COVID-19 lockdowns are easing across the U.S., but is it safe to go back to the gym? Or the doctor?
And when it is safe, what should be on your post-lockdown health checklist?
As you prioritize your health to-do list, be aware of coronavirus rates in your area, your personal risk from COVID-19 based on your age and medical conditions, and what experts are advising in your area and for your personal care.
Reschedule missed procedures or screenings
Work with your health care team to reschedule high-priority procedures or screenings, where available.
In a recent report, 16 North American cardiovascular societies issued guidance for health professionals on safely reintroducing diagnostic tests and invasive cardiovascular procedures, with an eye to regions with lower rates of infection.
The pandemic has taken a toll on cardiovascular care, said cardiologist Dr. Robert Harrington, chair of the department of medicine at Stanford University in California. He coauthored the report as president of the American Heart Association.
“We’ve seen a large drop-off in patients seeking acute care for suspected heart attacks and strokes. There’s been a decrease in more elective procedures such as exercise testing, cardiac catheterization and other procedures. Anecdotally, we also hear of people having worsening symptoms at home, with a reluctance to seek care for issues such as heart failure management.”
Among other concerns, the new report stresses the need for cardiovascular care providers to prioritize procedures or tests with the most benefit for the most people, and to balance risk of further care postponement against risk of further spreading COVID-19.
“Video and phone visits remain the preferred mode for care for the near future as social distancing, masks and good hand hygiene remain critical to prevent and reduce the risks of infection,” Harrington said. “There should be local protocols for all of this in the clinical environment that also take into consideration recommendations from local public health departments.”
The American Cancer Society addresses similar questions about resuming cancer screenings and exams, urging people to talk to health care providers about their personal situations and whether they’re having symptoms. Among the considerations: balancing the risk of the cancer being screened for against the risk from COVID-19, how involved the screening is, how common coronavirus infections are locally and what local officials advise, and precautions taken by individual medical centers to prevent COVID-19’s spread.
Make a catch-up appointment with your primary care doctor
People who have missed routine medical care can schedule a catch-up visit, including by telephone or video. Primary care providers will want updates on their patients’ health during the pandemic, including any weight or diet changes, depression symptoms, sleep problems, and COVID-19 or other illness. They’ll want to know how home monitoring of chronic conditions has been going.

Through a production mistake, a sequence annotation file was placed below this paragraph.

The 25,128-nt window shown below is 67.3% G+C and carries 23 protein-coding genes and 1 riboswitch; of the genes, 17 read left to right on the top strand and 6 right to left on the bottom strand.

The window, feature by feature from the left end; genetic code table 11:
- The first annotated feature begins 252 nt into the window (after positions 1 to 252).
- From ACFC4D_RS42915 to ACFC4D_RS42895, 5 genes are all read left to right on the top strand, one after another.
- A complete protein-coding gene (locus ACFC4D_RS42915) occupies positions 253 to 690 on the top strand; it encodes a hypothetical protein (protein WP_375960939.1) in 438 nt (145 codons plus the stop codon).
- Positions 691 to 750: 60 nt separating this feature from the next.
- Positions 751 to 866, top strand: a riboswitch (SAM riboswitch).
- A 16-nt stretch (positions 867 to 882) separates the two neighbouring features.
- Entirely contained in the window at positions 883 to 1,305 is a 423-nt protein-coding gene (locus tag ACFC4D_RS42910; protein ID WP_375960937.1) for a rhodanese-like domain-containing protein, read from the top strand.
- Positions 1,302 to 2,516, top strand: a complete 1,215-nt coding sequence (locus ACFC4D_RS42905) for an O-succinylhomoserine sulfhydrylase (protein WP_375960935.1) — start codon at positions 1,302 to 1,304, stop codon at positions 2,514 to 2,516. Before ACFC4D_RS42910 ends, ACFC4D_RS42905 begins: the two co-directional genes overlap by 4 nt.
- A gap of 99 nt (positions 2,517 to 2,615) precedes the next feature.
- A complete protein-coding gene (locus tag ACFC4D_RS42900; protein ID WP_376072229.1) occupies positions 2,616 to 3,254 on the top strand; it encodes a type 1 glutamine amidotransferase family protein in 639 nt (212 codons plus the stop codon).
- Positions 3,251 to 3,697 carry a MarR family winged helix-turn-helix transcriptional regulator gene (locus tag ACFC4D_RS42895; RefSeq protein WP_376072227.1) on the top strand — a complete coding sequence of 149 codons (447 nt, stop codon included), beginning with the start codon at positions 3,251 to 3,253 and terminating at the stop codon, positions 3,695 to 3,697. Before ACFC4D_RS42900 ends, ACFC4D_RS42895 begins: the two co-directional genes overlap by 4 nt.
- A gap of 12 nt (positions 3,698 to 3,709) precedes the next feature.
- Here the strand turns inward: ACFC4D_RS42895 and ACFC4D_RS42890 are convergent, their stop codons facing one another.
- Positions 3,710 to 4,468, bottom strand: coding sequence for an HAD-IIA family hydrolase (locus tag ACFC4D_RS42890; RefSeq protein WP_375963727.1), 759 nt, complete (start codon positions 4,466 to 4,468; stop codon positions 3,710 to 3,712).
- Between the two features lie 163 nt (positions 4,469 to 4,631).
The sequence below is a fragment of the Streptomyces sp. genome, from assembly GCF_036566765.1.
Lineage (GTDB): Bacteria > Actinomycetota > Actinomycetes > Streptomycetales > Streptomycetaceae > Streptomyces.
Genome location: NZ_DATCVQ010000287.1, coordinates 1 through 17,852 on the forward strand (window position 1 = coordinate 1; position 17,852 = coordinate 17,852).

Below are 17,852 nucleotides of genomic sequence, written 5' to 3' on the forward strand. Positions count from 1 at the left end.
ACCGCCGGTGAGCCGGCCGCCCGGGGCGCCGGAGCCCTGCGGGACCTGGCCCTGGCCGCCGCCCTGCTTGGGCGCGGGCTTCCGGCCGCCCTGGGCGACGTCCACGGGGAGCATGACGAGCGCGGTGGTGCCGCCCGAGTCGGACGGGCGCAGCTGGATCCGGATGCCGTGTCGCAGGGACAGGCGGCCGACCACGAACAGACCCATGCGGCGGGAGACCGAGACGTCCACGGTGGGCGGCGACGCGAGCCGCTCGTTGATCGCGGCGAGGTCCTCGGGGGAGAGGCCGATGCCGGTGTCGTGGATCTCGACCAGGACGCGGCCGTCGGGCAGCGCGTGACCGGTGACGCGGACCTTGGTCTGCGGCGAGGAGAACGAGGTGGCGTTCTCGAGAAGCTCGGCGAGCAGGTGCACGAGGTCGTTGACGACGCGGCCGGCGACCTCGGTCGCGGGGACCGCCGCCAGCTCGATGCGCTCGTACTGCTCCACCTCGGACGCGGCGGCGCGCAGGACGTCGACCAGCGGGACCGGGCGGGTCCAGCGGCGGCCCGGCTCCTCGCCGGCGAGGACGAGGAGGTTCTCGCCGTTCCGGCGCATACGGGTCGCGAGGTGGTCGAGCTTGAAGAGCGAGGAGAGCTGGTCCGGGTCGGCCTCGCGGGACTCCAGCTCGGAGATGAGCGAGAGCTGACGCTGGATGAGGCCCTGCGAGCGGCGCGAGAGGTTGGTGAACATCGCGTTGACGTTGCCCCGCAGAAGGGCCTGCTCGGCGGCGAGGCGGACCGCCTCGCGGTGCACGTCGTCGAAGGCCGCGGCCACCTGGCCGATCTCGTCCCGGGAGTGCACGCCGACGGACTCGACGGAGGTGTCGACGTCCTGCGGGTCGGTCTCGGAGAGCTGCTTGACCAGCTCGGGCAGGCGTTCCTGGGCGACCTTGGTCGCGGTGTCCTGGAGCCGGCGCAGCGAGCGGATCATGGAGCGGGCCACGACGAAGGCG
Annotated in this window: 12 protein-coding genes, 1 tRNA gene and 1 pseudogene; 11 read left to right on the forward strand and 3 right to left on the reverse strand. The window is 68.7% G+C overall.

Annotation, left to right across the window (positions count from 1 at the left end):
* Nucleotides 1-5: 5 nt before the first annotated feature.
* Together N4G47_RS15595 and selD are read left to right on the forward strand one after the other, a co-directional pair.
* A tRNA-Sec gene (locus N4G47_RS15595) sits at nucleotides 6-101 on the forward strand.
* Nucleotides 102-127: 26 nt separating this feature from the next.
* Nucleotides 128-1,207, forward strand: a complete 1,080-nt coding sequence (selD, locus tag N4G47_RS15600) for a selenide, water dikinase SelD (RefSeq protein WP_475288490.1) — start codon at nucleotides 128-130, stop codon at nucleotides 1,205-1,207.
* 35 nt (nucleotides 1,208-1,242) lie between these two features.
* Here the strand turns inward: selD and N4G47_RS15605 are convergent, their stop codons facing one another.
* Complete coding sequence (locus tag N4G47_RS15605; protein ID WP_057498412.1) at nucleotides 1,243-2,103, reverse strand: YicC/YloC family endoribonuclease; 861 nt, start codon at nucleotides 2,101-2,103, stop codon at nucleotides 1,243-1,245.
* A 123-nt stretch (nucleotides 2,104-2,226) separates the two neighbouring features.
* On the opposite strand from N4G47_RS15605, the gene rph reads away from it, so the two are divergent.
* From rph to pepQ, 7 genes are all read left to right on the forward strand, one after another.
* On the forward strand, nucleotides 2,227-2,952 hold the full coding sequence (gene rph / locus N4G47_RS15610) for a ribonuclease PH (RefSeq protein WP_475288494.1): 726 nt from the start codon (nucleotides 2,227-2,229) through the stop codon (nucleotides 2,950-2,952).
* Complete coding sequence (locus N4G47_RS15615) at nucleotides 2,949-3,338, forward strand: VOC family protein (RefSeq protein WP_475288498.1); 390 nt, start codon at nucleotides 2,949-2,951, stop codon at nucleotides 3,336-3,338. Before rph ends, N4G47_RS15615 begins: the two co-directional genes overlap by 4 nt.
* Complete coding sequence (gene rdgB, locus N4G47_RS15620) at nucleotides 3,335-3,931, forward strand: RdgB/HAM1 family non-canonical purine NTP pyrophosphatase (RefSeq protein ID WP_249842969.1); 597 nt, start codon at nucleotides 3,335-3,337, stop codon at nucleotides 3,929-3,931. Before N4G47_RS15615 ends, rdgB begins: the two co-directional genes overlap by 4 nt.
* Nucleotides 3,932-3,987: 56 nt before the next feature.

Also, primary care providers can help people balance their personal health vulnerability against local COVID-19 infection trends to determine whether and when to pursue in-person visits for routine care like vaccinations and dental checkups.
It’s safe for most people to return to health care facilities, said Mercedes Carnethon, an epidemiologist and vice chair of the department of preventive medicine at Northwestern University in Chicago.
“Health care delivery teams have been thoughtful about setting up their offices in a way to reduce the probability of exposure by wearing protective health equipment such as masks and gloves, reducing the number of patients in the waiting room at any single time and converting those visits that can be done remotely to telehealth. In most cases, the health care provider’s office will welcome questions about safety from patients,” she said.
Take care of your lungs
Given that COVID-19 is a respiratory disease, keeping the lungs healthy should be high on the to-do list, Carnethon said.
Because smoking and vaping cause lung damage that’s preventable, she said, “Don’t start smoking now, and search for resources to help with quitting.”
Make a plan for future medical care
Any health care checklist can include discussions with family about future health decisions in the case of serious illness, with the goal of recording those wishes in advance health care directives. AARP and the AHA provide resources to help.
Set and follow through on health priorities
“The same principles of a healthy lifestyle hold true in our post-COVID world as they did pre-COVID,” Carnethon said. “Individuals will thrive by committing to a lifestyle where they are thoughtful about what they eat, how much they move and how much they sleep.” In particular, physical activity can promote both physical and mental wellness, she said.
Harrington additionally advises people to take medicines as prescribed and reduce stress through yoga, meditation or other methods.
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